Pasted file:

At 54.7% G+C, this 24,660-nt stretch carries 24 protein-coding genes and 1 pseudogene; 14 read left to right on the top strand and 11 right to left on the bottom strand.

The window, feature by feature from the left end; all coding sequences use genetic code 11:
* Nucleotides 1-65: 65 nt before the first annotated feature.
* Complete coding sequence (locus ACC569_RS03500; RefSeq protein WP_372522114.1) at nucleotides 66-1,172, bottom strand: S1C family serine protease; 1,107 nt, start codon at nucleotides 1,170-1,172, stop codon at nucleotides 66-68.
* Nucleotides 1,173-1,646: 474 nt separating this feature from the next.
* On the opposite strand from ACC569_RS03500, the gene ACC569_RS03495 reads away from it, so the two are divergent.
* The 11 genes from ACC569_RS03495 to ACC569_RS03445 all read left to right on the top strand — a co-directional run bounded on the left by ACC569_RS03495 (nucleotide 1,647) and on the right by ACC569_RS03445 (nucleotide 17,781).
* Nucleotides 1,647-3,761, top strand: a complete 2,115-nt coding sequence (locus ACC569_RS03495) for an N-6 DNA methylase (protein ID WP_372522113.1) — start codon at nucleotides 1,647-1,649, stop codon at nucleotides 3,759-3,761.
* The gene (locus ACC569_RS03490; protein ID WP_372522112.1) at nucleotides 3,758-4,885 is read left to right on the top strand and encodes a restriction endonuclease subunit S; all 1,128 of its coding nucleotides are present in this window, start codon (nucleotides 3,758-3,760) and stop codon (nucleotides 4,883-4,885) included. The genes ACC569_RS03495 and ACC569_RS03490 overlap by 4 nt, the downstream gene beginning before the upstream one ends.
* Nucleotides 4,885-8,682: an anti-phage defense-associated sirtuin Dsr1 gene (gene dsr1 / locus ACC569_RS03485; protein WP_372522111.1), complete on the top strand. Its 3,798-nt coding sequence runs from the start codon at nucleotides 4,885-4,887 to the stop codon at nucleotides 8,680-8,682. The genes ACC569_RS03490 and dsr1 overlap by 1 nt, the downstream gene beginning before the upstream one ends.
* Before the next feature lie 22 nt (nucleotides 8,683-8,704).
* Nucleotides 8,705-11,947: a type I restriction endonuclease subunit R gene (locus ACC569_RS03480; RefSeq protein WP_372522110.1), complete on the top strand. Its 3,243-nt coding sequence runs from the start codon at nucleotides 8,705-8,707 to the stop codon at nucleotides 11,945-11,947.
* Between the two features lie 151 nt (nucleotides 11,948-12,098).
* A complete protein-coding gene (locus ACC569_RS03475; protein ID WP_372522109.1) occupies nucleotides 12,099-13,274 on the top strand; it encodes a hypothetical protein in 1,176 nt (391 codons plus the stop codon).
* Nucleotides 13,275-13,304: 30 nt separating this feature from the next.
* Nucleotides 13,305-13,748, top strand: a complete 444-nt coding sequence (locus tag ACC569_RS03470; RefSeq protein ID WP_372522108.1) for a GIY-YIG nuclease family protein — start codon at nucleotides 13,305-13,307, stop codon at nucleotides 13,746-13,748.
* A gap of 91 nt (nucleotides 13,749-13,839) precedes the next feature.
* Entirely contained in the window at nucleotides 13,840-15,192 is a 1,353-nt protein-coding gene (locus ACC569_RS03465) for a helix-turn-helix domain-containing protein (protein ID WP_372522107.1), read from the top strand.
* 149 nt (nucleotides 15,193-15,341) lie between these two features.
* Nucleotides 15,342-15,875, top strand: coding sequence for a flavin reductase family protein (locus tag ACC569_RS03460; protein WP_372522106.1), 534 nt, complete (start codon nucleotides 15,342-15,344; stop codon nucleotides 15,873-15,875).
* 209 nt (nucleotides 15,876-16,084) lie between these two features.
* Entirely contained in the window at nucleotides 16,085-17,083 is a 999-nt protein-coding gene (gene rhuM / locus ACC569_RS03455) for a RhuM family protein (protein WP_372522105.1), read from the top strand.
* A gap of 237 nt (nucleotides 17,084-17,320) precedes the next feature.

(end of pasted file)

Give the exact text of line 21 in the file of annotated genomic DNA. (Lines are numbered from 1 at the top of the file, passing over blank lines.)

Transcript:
* 209 nt (nucleotides 15,876-16,084) lie between these two features.